Last Updated on Wednesday, 31 May 2017, 11:54 by Denis Chabrol
A Guyana Revenue Authority Drug Enforcement Unit agent and two motor racers are among four persons refused bail on a joint charge of trafficking in 84.9 kilogrammes of cocaine.
The Drug Enforcement Unit agent is Sherwayne De Abreu.
The others are racers Stephen Vieria and Nazim Gafoor as well as his father, Tazim Gafoor.
They all pleaded not guilty to the offence of trafficking in narcotics between March 1, 2017 and May 12, 2017 at Narine Lall Sawmill, Lookout.
Lall was not in court and an arrest warrant was issued.
They were refused bail at the Leonora Magistrates’ Court by Magistrate Roshelle Liverpool and ordered to return to court on June 12 for disclosure of statements and fixture of trial date.
They were refused bail, despite stirring applications by a battery of lawyers made up of Everton Singh-Lammy in association with Glenn Hanoman, Latchmie Rahamat, Stanley Moore and Mark Conway.
Under tight security by several agents of the Customs Anti-Narcotics Unit (CANU), who were armed with assault rifles and protected by helmets and bullet-proof vests, the CANU prosecutor, Konyo Sandiford told the court that the joint charge was laid after “three months of surveillance” of Vieria that led to him and the other persons named being charged.
She opposed bail based on the seriousness of the offence and the possibility of they not returning for court hearings because they may be jailed.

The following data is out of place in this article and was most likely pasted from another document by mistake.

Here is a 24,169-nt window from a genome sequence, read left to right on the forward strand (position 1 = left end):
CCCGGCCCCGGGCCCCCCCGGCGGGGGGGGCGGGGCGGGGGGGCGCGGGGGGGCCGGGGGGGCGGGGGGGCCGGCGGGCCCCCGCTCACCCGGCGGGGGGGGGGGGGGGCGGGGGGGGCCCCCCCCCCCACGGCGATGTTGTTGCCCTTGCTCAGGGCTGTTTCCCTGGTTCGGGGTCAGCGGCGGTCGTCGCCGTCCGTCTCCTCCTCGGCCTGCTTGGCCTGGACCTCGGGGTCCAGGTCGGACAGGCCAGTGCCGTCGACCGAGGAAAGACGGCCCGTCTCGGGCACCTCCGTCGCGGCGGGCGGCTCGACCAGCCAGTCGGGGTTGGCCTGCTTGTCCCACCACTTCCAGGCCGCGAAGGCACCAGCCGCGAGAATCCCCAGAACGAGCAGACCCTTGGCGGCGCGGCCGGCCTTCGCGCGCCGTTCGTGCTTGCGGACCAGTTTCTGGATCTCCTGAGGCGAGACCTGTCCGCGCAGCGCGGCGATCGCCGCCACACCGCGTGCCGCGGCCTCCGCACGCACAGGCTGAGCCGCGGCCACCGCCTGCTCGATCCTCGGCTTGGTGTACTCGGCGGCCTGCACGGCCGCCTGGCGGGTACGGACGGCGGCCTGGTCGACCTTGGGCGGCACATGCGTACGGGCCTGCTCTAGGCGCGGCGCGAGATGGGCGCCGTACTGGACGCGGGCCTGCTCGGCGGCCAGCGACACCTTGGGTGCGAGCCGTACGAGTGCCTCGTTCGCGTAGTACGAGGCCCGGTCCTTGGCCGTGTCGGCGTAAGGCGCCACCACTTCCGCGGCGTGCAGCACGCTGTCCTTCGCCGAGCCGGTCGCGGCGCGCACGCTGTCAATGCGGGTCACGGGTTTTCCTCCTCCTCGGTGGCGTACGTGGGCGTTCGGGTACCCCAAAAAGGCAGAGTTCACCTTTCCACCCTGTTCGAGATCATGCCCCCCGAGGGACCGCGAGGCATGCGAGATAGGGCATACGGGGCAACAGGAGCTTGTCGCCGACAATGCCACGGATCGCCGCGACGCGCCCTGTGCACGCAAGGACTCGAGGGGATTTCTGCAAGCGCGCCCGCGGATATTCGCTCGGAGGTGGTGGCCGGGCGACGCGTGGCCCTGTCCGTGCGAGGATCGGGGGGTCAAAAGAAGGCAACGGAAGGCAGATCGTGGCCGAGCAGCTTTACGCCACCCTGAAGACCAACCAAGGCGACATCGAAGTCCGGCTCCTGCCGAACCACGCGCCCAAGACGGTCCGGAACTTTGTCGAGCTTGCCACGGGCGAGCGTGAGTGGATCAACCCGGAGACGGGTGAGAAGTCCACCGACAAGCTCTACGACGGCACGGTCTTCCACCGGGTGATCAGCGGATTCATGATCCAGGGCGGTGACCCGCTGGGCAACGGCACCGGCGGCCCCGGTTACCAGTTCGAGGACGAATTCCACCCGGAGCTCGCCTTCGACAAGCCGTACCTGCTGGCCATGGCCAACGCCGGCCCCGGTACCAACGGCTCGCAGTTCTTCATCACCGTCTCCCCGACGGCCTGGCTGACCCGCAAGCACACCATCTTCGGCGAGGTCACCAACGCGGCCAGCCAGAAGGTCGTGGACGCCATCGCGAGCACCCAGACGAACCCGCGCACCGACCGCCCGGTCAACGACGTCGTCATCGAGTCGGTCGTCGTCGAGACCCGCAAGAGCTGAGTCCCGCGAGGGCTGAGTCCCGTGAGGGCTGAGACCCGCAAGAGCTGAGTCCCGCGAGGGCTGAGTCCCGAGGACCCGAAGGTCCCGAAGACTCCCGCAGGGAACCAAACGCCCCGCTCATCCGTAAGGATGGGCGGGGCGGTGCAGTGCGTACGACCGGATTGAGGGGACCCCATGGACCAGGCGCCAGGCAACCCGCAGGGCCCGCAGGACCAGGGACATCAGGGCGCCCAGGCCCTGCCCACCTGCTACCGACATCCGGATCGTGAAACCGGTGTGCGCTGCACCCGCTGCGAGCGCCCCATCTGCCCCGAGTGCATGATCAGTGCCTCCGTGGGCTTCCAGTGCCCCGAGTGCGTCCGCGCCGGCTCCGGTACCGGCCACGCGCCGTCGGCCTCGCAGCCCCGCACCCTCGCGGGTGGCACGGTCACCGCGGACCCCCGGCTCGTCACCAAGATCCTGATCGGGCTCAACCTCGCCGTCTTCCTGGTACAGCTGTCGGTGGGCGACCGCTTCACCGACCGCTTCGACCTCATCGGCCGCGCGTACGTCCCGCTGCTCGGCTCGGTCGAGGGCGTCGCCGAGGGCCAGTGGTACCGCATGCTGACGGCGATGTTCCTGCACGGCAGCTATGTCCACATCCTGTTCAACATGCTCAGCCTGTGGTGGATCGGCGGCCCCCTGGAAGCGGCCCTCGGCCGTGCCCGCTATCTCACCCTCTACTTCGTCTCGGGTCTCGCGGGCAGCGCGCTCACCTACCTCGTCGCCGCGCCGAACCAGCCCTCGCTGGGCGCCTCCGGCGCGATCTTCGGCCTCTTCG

Responding to Defence Lawyer Moore’s bail application based on Nazim Gafoor’s epileptic medical condition, the prosecutor noted that the 20-year old man was being treated with Dylantin and was told to wear a neck brace both of which can be provided while he is on remand.
A medical certificate obtained from the St Joseph’s Mercy Hospital was presented to the court by Moore. He added that there was no evidence that his client was in possession, counselled, aided or abetted anyone.
Rahamat told the court that Vieria, 33, is a professional racer with an unblemished record. She stressed that her client was never found in possession of any narcotic. She added that the narcotic was found at a place over the river.
CANU has said the cocaine was found in a consignmeng of dressed lumber at Zeelugt, East Bank Essequibo.
Rahamat told the court that although Vieria’s signature was on shipping documents, it was for a shipment of wood that had been already at the GNIC wharf and no narcotic was found in that consignment.
“There is absolutely no indication that Stephen Vieria had any knowledge of the narcotic,” Rahamat said, adding that the prosecution’s case lacked the elements of possession-care, control and knowledge.
CANU has said the cocaine waa bound for the United States where it would hace fetched a street value of more than GYD $500 million.
The lawyers told the court that their clients had been cooperating with investigators at all times.